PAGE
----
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Chapter 1:
WDM, Fiber to the X, and HFC Systems: A Technical Review
Author(s): Avigdor Brillant
Published: 2008
DOI: 10.1117/3.732502.ch1
Fiber optics is mature technology. It was used at the beginning of the eighties for computers’ local networking using light emitting diodes (LEDs). One of its major advantages over traditional “copper lines” and “coax lines” is the virtually infinite bandwidth of the fiber line, which translates into a higher data rate capacity and therefore more users per line. This advantage can be expanded when several wavelengths are transmitted through the same fiber, where each wavelength carries wide band data. This method is called wavelength division multiplexing or WDM. The second main advantage of a fiber optics line over a regular “copper line” is its low-loss nature, traditionally 0.15 dB/km. The traditional coax will lose half of the input power within a few hundred meters. In comparison, a good-quality fiber will lose half of its input power after 15 to 20 km. This means less retransmit and fewer nodes required to amplify the signal. It is known that the transmitted distance depends on the input power to the fiber losses and the receiver sensitivity. An additional advantage of fibers is their immunity to any kind of magnetic interference from the outside. Hence, there will be fewer problems related to surge protection to take care of during deployment. Furthermore, since the fiber does not emit any electromagnetic radiation, it is considered to be an ideal line that cannot be tapped. One more advantage over the coax is the fiber diameter of 10–50 microns. Thus, one fiber cable, which contains many fibers, results in a higher data rate per cable and higher data capacity.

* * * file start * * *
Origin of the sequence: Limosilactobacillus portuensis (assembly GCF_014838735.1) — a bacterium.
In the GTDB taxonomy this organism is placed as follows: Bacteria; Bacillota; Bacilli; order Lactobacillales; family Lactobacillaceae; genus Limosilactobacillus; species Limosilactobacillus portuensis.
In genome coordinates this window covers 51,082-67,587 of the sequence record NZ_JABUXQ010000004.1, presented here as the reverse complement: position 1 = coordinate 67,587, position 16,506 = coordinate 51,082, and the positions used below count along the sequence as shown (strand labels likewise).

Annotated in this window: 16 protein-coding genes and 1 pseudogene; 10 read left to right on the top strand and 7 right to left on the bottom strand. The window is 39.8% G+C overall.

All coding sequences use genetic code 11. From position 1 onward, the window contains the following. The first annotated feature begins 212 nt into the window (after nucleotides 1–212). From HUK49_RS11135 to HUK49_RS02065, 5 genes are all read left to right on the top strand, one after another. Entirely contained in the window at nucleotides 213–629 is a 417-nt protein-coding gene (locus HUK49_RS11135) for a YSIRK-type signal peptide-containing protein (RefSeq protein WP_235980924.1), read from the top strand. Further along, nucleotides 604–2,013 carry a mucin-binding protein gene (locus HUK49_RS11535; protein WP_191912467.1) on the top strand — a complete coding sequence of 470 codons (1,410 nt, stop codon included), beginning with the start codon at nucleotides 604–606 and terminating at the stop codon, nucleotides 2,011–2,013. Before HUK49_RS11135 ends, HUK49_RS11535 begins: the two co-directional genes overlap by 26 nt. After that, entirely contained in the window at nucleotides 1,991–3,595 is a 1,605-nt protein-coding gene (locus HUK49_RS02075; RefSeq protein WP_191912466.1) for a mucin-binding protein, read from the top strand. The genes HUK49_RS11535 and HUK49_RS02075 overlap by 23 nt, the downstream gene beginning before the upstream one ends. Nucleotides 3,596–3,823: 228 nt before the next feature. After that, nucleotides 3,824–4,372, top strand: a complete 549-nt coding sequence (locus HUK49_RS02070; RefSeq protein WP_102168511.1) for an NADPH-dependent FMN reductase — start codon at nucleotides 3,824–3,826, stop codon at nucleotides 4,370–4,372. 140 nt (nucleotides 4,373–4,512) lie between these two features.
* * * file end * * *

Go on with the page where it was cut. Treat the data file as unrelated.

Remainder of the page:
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Wavelength division multiplexing

Fiber to the x


Fiber optics

Light emitting diodes

Computer networks

Computing systems

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